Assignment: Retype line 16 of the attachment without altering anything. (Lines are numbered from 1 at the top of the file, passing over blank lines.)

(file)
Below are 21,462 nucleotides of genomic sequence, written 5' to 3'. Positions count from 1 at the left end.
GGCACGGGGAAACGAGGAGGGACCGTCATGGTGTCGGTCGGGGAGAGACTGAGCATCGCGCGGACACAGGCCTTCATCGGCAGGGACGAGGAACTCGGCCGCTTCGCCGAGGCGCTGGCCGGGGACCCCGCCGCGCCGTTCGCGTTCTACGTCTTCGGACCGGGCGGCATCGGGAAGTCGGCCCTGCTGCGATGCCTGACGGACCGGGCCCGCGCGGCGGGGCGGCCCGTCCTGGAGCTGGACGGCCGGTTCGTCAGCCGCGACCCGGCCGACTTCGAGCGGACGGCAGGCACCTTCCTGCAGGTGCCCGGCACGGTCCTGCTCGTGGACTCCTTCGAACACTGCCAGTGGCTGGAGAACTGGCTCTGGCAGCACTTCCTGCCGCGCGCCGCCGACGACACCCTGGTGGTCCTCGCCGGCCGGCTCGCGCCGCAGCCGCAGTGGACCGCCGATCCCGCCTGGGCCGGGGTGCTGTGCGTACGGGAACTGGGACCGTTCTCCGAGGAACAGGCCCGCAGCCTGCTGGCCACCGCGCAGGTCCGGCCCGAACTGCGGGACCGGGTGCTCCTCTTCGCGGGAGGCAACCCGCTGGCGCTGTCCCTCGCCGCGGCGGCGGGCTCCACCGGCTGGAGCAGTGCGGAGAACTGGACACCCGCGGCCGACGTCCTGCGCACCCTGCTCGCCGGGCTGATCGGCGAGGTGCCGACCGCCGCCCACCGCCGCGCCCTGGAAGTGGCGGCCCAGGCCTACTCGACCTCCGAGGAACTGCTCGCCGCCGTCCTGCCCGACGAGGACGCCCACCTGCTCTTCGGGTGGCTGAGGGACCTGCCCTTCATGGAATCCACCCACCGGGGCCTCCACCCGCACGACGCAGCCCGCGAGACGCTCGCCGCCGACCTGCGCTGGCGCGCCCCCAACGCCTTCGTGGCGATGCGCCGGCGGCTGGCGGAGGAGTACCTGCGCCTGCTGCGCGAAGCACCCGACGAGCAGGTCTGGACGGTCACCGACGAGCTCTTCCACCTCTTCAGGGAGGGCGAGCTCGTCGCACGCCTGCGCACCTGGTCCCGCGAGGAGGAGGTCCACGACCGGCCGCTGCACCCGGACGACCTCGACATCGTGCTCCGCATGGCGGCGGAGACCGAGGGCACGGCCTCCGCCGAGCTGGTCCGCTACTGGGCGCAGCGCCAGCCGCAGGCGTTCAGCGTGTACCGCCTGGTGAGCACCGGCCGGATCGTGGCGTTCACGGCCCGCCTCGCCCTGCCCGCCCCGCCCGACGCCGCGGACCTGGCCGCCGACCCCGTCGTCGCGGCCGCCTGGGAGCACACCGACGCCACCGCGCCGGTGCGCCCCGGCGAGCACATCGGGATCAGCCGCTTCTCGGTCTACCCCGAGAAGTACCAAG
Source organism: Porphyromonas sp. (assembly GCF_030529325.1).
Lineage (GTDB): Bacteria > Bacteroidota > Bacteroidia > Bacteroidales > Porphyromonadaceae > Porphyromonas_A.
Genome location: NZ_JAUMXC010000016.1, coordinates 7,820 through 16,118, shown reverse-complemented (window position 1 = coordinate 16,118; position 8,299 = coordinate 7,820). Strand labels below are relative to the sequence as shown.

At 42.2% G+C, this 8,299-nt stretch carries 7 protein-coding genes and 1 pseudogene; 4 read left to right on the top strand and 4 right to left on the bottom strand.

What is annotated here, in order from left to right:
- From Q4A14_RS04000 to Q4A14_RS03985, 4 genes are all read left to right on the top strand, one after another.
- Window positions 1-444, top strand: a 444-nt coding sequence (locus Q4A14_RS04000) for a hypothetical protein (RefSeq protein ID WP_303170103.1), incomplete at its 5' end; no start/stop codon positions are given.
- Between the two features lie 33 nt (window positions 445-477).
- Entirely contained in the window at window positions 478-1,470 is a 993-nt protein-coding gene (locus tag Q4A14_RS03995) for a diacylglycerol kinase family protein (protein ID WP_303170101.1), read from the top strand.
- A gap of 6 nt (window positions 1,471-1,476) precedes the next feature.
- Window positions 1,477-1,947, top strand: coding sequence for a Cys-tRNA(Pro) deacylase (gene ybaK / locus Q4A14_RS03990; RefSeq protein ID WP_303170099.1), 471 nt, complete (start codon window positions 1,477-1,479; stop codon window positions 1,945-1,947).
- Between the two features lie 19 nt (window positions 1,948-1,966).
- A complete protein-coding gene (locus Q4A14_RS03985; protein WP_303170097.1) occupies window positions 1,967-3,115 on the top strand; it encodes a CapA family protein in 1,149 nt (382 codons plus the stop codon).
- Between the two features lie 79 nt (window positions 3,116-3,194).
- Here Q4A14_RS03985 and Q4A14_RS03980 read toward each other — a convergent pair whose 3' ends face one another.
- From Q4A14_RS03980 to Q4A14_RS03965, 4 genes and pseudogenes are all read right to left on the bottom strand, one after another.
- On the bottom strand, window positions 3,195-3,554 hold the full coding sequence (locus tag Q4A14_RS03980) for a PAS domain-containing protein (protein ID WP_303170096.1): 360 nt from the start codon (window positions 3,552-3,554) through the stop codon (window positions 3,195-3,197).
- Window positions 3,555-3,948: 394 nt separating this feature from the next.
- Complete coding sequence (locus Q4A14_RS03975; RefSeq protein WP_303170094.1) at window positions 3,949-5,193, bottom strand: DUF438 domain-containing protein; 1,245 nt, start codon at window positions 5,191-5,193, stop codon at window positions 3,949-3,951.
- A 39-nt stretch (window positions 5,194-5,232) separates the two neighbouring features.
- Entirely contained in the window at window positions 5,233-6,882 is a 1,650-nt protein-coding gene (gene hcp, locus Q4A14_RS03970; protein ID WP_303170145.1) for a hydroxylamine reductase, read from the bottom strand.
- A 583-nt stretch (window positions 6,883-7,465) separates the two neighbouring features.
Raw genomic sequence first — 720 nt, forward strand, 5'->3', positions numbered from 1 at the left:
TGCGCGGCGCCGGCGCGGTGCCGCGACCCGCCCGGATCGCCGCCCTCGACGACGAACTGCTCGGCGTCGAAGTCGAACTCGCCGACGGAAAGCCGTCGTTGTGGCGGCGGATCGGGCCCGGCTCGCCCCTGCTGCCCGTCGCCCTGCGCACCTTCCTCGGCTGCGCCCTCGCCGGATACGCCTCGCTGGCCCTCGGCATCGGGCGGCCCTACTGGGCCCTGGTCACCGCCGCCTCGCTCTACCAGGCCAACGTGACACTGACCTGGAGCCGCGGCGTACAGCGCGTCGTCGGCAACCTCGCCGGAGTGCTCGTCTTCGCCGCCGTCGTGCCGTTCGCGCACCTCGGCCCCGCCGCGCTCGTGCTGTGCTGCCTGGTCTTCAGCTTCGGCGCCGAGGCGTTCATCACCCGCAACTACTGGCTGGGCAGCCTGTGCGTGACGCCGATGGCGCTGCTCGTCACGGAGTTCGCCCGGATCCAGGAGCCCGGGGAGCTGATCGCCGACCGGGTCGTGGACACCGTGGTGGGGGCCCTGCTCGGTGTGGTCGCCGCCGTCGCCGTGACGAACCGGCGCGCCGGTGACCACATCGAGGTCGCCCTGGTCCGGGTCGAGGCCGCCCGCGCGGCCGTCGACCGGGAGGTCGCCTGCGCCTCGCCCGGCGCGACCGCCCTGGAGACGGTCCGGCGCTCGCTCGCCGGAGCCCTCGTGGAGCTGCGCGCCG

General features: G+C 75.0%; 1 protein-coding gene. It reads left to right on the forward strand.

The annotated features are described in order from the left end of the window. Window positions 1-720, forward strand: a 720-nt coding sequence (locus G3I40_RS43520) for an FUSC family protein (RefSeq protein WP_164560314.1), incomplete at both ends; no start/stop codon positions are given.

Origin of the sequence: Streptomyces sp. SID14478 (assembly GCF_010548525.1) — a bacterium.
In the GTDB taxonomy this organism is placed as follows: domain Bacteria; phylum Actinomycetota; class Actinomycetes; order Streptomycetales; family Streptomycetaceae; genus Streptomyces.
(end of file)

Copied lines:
- Between the two features lie 79 nt (window positions 3,116-3,194).